• Dr. William Davis

    10/1/2011 1:48:14 PM |

    Hi, Bob--

    This is a tough situation that, unfortunately, cannot be remedied diet alone. I hate saying that.

    Like people with apo E4, familial heterozygous hypercholesterolemia people are fat sensitive. First order of nutritional business remains carb-restriction to minimize small LDL particles, but you can still show large increases in large LDL with fat intake. If apo E4 is present, too, then even something as great as fish oil can increase LDL measures. However, the dose of fish oil you are using is very small and not a likely factor.

  • Bob

    10/1/2011 2:57:34 PM |

    Thanks for the reply Dr. Davis. I know I won't go back to carbs and sugar, but what about beef. I have eaten almost nothing but beef the last 14 months. Would I be better off going back to skinless chicken breast? Egg Beaters, instead of eggs? Olive oil instead of butter? I know in the past when I limited saturated fat my HDL dropped to mid 30's.

  • Dr. William Davis

    10/2/2011 2:46:17 PM |

    Hi, Bob--

    I think we could make a strong argument in favor of variety in diet and that includes meat sources. Yes, I think a broader range of meats (if you eat them; I don't want to sound like a bloodthirsty carnivore; I don't even like meat, personally) is better--fish, shellfish, fowl, pork, as well as eggs.

  • ShottleBop

    10/3/2011 10:02:47 PM |

    Results came back today:
    TC:  373 mg/dL (ref <200)
    LDL-C:  282 mg/dL (ref = 40)
    Trigs:  47 mg/dL (ref < 150)
    Large VLDL:  <0.7 (ref <=2.7)
    LDL-P:  1793 nmol/L (ref = 30.5)
    Large HDL-P:  14.2 umol/L (ref >=4.8)
    Small LDL-P:  146 nmol/L (ref  20.5)
    HDL size:  10.0 nm (ref >=9.2)
    VLDL concentration was too low to determine a size
    According to the interpretive information:
    My HDL-P (total) of 39.1 places me in the lowest category of risk (it is beyone "high")
    My small LDL-P places me well below the 25th percentile (while slightly higher than the "low" level of 117), and is indicative of lower risk for CVD
    My LDL size places me well above the 75th percentile, and well into Pattern A territory (75th percentile level is 20.6), and is indicative of lower risk for CVD

  • ShottleBop

    10/3/2011 10:04:16 PM |

    Correction:  My LDL-C was 282, vs. a reference of " 40"

  • ShottleBop

    10/3/2011 10:06:37 PM |

    I give up.  I am typing things in correctly, and the comment system is dropping words (maybe it's interpreting my use of "greater than" and "less than" symbols as markup code?).  My HDL-C was 82.  The reference level is greater than 40.  My LDL-C was 282; the reference level is less than 100.

  • ShottleBop

    10/3/2011 10:09:37 PM |

    I see it dropped more information than I thought at first.  No matter, the conclusion stays the same: except for my LDL particle number and concentration, all of my lipid values indicate that I am at lower (or much lower) than average risk of CVD.  Now if only my body takes that to heart . . ..

  • ShottleBop

    10/3/2011 10:16:32 PM |

    LDL particle size was 22.1
    HDL-P was 39.1 umol/L

  • Dr. William Davis

    10/4/2011 2:41:25 AM |

    Hi, Shottle--

    Your values highlight this tremendous void we have in knowing just what to do about nearly "pure" large LDL particles.

    In other words, you have lots of LDL particles, but they are nearly all the more benign large variety. What level of large LDL particles are "allowable" before they contribute to atherosclerotic plaque formation? Not known. My preference would be, given the extreme abundance of large LDL, to reduce with statin drug. I hate to say this, but this is the occasional exception in which I believe that statins might indeed be beneficial. This is not to be confused with the general and absurd overuse of the drugs, but an application for a very specific genetic variant.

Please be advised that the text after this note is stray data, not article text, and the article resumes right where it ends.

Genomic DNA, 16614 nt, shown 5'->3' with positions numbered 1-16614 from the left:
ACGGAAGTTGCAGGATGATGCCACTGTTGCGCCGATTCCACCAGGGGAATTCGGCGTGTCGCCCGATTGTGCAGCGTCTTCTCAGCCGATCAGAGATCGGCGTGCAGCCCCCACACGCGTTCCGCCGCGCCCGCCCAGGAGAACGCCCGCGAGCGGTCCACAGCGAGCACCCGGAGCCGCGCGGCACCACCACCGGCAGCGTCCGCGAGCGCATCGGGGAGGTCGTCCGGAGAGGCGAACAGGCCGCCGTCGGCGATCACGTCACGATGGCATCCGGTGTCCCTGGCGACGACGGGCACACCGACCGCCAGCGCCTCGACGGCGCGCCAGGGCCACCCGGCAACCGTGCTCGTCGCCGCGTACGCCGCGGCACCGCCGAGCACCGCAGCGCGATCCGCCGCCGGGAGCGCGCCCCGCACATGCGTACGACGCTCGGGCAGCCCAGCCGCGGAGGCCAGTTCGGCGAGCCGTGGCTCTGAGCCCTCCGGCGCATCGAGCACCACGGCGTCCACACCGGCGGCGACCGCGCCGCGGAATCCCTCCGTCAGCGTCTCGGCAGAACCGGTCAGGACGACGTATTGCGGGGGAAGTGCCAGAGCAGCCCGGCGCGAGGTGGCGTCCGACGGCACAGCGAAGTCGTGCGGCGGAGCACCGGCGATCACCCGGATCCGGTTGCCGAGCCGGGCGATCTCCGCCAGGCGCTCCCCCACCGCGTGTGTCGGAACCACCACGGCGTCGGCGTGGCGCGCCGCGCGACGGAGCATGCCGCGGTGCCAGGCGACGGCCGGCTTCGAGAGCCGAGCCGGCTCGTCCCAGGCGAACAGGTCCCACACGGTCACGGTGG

• Louise

    12/5/2011 10:58:49 PM |

    At last I have had an NMR.  Thank you for the suggestion of PrivateMDlabs.com.  I can recommend this
    to others who find their doctor unwilling to order tests.
    I am pondering my results, trying to figure out if they are okay, or if I need to cut back on fat now, or go lower with carb reduction. What are your thoughts, Dr Davis?
       LDL Particle Number  1091  ( IS this too high??)
        Small LDL - P    129
          LDL size     21
        Large VLDL - P   < 0.7
           Large HDL - P        12.1
            HDL size           9.7
          LP - IR score    11
    Triglycerides are 32  ( lower since I"ve gone completely
    grain free since my last lipid panel)

  • Dr. William Davis

    12/6/2011 5:26:54 PM |

    These values are excellent, Louise! The only less than perfect value is the large HDL, but this tends to drift higher very slowly.

  • GoodStew

    5/11/2013 1:56:57 AM |

    Seems particle size doesn't matter as much as particle number. According to Dr. Peter Attia, a particle is a particle.  More than 1000 is a risk factor whether they're small, medium or large and fluffy.

"Friday is my bad day"

"Friday is my bad day"

At the start, Ted had a ton of small LDL particles. His starting (NMR) lipoprotien values:

LDL particle number: 2644 nmol/L

Small LDL: 2301 nmol/L

In other words, approximately 85% of all LDL particles were abnormally small. I showed Ted how to use diet to markedly reduce small LDL particles, including elimination of wheat, limiting other carbohydrates, and even counting carbohydrates to keep the quantity no higher than 15 grams per meal ("net" carbs).

Ted comes back 6 months later, having lost 14 pounds in the process (and now with weight stabilized). Another round of lipoproteins show:

LDL particle number: 1532 nmol/L

Small LDL: 799 nmol/L

Better, but not perfect. small LDL persists, representing nearly 50% of total LDL particle number.

So I quiz Ted about his diet. "Gee, I really stick to this diet. I have nothing made of wheat, no sugars. I count my carbs and I almost never go higher . . . except on Fridays."